Example 1: If you have a mailing list, create a custom page on your website that thanks users for subscribing after they submit their information. Then set up that page as a destination goal called Mailing List (or something you will easily recognize as a mailing list conversion).
Example 2: If you have a contact form on your website that you use to capture leads for your business, create a custom page on your website that thanks users for submitting their contact information. Then set up that page as a destination goal called Contact Form (or something you will easily recognize as a contact form conversion).
Example 3: If you have a shopping cart on your website to sell products, you likely have an order confirmation or thank-you page that users land on once they’ve successfully completed an order. Set up this page as a destination called Shopping Cart (or something you will easily recognize as a shopping cart conversion).
If there are specific pages that shoppers land on throughout the shopping cart process, you can turn on the Funnel option and include those pages as well. This allows you to track which pages in your funnel get the most abandons so you can optimize your shopping cart for more sales.
To set up a destination goal, click on Goals from the Admin panel, then click on the +New Goal button.
Name your goal and choose Destination as the type, then click Next Step.
Enter your goal details. If your thank-you page is always http://domain.com/thank-you/, enter /thank-you/ as the web page URL and leave the drop-down set to Equals To.
If your thank-you page URL has appended tracking information added to it, then change the drop-down to Begins With and enter /thank-you/ as the web page URL.
To find out if your new goal is working, you need to submit your opt-in form, contact form or make a purchase in your shopping cart.
The two optional items in your goal details are Value and Funnel. If you know a specific value for each goal completion (e.g., the average order through your shopping cart is $10), then you can add that as a value. Otherwise, leave it blank.
If you have a shopping cart with specific pages that a user will visit throughout the process of purchasing a product, you can add them under Funnel.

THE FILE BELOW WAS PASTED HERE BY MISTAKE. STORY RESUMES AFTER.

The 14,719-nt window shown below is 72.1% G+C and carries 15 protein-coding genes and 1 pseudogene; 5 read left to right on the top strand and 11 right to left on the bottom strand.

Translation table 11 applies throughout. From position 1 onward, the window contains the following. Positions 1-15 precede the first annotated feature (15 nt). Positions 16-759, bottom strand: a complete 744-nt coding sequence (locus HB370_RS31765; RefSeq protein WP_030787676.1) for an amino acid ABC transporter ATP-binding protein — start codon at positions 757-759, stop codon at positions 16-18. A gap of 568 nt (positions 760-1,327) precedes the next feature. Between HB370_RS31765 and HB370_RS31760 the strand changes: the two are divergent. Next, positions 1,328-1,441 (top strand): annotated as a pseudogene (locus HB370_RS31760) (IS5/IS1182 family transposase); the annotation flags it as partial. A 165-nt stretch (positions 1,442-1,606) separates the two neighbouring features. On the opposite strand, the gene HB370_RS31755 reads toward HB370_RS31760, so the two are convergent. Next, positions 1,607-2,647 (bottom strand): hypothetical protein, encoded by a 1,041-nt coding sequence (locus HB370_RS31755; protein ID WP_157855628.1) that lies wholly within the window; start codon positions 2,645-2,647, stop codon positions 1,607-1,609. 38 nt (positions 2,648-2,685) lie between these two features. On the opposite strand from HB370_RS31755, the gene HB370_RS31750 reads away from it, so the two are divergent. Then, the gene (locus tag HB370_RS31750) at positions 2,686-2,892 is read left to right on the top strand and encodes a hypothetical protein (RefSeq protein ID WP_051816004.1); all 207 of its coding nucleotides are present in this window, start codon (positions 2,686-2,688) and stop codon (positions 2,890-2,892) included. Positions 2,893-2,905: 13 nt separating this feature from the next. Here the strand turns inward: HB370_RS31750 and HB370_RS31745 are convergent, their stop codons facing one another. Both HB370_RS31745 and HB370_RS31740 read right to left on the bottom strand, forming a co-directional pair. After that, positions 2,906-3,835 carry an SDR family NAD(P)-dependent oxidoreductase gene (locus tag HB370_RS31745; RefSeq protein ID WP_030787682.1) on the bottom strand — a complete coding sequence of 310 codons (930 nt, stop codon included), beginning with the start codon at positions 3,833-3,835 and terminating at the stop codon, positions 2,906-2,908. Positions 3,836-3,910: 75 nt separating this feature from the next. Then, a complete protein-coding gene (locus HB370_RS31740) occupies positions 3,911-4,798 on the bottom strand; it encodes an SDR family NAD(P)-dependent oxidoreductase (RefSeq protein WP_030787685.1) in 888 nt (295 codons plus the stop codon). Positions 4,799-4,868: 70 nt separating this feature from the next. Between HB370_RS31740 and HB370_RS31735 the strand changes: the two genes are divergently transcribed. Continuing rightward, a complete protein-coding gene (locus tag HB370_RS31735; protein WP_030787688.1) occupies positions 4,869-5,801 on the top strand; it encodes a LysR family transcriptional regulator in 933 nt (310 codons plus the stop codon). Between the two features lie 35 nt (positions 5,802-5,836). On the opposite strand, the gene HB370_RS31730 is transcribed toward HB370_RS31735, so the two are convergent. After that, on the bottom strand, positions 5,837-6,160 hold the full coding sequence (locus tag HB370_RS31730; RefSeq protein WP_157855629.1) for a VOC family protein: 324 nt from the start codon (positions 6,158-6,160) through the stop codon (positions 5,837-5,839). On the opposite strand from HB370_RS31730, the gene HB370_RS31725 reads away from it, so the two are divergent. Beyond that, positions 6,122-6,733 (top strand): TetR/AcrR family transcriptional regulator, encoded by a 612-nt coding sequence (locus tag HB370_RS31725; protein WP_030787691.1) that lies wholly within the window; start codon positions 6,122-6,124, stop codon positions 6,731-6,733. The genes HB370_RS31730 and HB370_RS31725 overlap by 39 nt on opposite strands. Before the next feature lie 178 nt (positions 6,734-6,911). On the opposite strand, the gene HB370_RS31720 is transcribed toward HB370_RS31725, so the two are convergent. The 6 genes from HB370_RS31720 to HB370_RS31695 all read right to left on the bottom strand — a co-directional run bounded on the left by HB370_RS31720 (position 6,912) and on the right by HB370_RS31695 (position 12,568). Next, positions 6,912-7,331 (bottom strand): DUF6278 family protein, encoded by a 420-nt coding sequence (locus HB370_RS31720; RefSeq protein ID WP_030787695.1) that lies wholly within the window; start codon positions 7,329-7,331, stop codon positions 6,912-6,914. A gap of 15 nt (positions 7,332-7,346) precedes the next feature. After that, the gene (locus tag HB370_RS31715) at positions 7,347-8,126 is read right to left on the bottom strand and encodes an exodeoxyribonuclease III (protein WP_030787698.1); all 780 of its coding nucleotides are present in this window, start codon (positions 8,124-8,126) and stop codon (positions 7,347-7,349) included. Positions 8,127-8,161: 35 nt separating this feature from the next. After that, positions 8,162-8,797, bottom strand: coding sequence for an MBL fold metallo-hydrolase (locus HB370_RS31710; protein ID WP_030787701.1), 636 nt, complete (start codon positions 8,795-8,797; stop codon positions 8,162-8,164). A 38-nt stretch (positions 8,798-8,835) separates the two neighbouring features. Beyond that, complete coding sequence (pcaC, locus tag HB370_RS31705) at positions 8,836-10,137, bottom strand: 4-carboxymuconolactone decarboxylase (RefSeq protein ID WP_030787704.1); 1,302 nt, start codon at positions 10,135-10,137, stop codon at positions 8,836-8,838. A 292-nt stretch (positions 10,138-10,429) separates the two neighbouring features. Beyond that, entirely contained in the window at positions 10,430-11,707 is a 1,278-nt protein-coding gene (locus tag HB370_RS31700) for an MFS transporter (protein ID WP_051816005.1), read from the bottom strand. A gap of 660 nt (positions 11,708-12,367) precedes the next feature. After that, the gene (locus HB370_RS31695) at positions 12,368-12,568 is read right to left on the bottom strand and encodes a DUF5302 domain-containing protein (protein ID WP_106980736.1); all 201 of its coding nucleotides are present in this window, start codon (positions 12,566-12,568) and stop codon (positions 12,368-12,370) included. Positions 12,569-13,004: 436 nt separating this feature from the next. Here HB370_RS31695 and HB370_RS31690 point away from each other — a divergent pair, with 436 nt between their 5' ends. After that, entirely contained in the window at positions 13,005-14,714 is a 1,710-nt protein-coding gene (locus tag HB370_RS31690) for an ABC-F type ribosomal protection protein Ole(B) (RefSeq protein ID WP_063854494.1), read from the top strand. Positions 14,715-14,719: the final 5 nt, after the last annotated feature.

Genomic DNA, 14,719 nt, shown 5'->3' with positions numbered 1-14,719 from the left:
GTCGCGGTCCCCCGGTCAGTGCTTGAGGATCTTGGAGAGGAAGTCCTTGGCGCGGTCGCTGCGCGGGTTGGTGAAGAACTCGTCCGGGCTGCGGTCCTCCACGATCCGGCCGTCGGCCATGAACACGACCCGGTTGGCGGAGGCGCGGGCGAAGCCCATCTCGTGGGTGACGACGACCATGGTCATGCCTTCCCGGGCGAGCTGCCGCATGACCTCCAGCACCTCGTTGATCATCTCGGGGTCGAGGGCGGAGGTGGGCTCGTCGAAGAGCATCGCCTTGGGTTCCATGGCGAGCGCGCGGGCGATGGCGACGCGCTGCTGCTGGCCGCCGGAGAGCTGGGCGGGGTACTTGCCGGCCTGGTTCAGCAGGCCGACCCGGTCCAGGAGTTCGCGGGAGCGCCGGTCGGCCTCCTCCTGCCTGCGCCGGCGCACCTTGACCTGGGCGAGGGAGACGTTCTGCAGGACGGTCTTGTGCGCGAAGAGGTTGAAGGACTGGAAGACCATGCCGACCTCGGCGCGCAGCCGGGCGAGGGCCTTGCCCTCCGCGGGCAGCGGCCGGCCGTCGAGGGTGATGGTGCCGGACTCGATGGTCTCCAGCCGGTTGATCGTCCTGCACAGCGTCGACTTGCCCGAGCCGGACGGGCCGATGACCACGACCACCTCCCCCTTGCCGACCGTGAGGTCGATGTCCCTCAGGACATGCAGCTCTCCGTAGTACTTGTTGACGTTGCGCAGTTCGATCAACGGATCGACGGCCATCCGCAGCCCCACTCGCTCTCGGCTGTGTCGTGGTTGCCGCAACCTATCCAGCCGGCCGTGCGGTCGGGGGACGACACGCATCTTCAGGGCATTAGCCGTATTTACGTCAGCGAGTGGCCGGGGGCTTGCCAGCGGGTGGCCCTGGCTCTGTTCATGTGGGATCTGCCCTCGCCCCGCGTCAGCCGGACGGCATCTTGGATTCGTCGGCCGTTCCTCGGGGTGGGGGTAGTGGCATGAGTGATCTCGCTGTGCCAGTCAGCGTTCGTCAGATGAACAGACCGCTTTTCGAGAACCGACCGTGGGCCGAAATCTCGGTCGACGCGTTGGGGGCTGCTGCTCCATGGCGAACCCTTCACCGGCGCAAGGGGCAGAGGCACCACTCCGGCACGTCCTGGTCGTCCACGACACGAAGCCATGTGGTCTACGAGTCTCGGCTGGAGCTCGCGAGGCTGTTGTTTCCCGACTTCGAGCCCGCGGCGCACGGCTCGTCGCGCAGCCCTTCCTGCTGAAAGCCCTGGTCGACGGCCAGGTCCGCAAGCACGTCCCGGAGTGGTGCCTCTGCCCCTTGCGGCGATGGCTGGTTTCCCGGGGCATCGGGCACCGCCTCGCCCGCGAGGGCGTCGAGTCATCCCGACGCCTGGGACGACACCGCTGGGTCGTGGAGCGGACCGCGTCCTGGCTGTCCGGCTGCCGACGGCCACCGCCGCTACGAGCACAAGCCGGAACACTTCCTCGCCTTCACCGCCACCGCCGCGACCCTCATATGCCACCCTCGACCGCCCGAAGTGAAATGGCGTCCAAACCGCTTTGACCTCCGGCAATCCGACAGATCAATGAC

You can view your sales funnel(s) in the standard Funnel Visualization report.
Once you’re finished filling out the form, you can click the Verify this Goal link before saving your goal. If any users have completed the goal in the past seven days, you should get confirmation that your goal is set up correctly.
By setting up a Destination goal, you can measure ROI using your Google Analytics. You’ll be able to see which traffic sources and social networks send the most users to your website who complete a goal. You’ll be able to see which countries users who convert live in, and much more.
Aside from Destination goals, there are three other types. The Destination type is generally the easiest to set up and the most useful. You can learn about setting up the other types and their advantages in the Google Analytics Help Center.
#2: Google Analytics Custom Campaigns
Custom campaigns track visitors from specific traffic sources. Campaigns are set up using UTM parameters appended to the end of a URL a visitor would click on.
Google Analytics requires three parameters to track campaigns: the campaign medium (utm_medium), the campaign/traffic source (utm_source) and campaign name (utm_campaign).
For example, you can create a campaign to track traffic from a link shared through the Buffer app on Twitter.com, which is social media. In this case, social is your medium; twitter.com is your source; and buffer is your campaign name.
When someone clicks on a link shared by the Buffer app, they’ll see the following URL in their browser address bar:
That link tells Google Analytics that someone completed your campaign parameters. You can see the results in the first entry in the Campaigns report below.
When you click on buffer (the campaign name) in the above example, you can see the source and medium.
Using campaigns, you can track visitors who come from just about anywhere, right down to those who clicked the third link in an email you sent to your mailing list on May 15.
The best part about setting up these links is that you can do it easily using the campaigns URL Builder tool from Google. You just enter your URL, the campaign source, campaign medium and campaign name.
The key to accurately tracking campaigns is to keep your parameters consistent. Capitalization, spelling, spacing and punctuation must be exactly the same to always count as the same campaign within Google Analytics.
If you want to use buffer as a campaign name, be sure that you always use buffer, not Buffer or Buffer App, as those will be considered new campaigns. Or, if you’re going to use twitter.com as a source, always use twitter.com, not Twitter or Twitter.com, as Google Analytics considers each of those new sources.
I hope this has given you a good feel for navigating around your Google Analytics data, as well as a few to-dos to make that data worthwhile. In my next posts, I’ll be diving deeper into your Audience, Acquisition, Behavior and Conversions reports to show you how to analyze and utilize the data to improve your blog or business!
What do you think? Have you used all of your Google Analytics options? Do you have goals and campaigns set up? Share your comments and questions below!